Almost 80 percent of Hong Kongers now consider it socially acceptable to leave shark fin soup off the menu for a wedding banquet, a survey by a shark conservation group said Tuesday. Some 78 percent in the south Chinese financial hub believe it is allowable not to offer the coveted fins at a wedding, a survey by the non-profit group BLOOM said — a small sign of hope in efforts to protect the endangered fish.
But the survey also showed more than 70 percent of people in Hong Kong consumed shark fin soup, viewed by many Asians as a rare delicacy and traditionally served at wedding feasts, at least once a year. “Our research shows that, whilst tradition is important to Hong Kong people, in reality shark fin soup won’t be much missed from wedding banquets,” Claire Nouvian, founder and president of BLOOM, said in a statement.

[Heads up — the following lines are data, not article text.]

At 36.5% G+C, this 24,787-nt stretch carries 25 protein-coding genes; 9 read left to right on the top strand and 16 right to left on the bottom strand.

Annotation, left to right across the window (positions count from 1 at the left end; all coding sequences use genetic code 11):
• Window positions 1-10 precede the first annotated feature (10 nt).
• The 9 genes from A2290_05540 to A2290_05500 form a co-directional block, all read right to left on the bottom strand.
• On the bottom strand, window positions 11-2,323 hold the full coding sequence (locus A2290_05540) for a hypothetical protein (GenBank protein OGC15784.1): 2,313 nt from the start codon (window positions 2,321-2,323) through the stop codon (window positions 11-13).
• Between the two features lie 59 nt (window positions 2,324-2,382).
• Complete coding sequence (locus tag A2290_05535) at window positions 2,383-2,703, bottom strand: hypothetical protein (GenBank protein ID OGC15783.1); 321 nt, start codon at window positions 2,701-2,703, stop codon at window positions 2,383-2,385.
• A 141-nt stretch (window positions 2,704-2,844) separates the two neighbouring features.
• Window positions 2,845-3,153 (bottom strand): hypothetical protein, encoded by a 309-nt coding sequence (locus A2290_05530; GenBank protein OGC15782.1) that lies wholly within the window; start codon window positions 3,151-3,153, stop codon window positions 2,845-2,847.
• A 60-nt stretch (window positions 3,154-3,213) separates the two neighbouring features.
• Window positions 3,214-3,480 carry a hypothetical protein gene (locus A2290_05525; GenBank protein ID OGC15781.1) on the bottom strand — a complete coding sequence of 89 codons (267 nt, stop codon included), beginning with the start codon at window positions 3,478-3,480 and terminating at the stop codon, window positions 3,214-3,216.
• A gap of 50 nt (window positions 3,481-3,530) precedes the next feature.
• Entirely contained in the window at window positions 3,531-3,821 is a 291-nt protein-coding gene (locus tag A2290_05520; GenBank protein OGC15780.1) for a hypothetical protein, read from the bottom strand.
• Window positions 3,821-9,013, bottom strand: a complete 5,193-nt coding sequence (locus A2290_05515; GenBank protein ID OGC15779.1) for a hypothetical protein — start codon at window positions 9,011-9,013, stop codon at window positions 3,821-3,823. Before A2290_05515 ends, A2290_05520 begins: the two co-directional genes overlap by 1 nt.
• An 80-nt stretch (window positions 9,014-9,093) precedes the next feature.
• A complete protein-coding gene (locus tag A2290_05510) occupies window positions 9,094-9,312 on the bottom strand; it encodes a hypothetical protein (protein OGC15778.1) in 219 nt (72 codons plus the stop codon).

The survey, which interviewed 1,000 people between 2009 and 2010, found about two-thirds of interviewees said they were uncomfortable with eating endangered fish, while 85 percent supported banning shark fin imports — despite the majority of respondents having eaten the soup. Almost all shark fin soup, or 87 percent, was consumed as part of a set menu rather than ordered individually, the survey found. Scientists blame the practice of shark-finning — slicing off the fins of live animals and then throwing them back in the water to die — for a worldwide collapse in shark populations.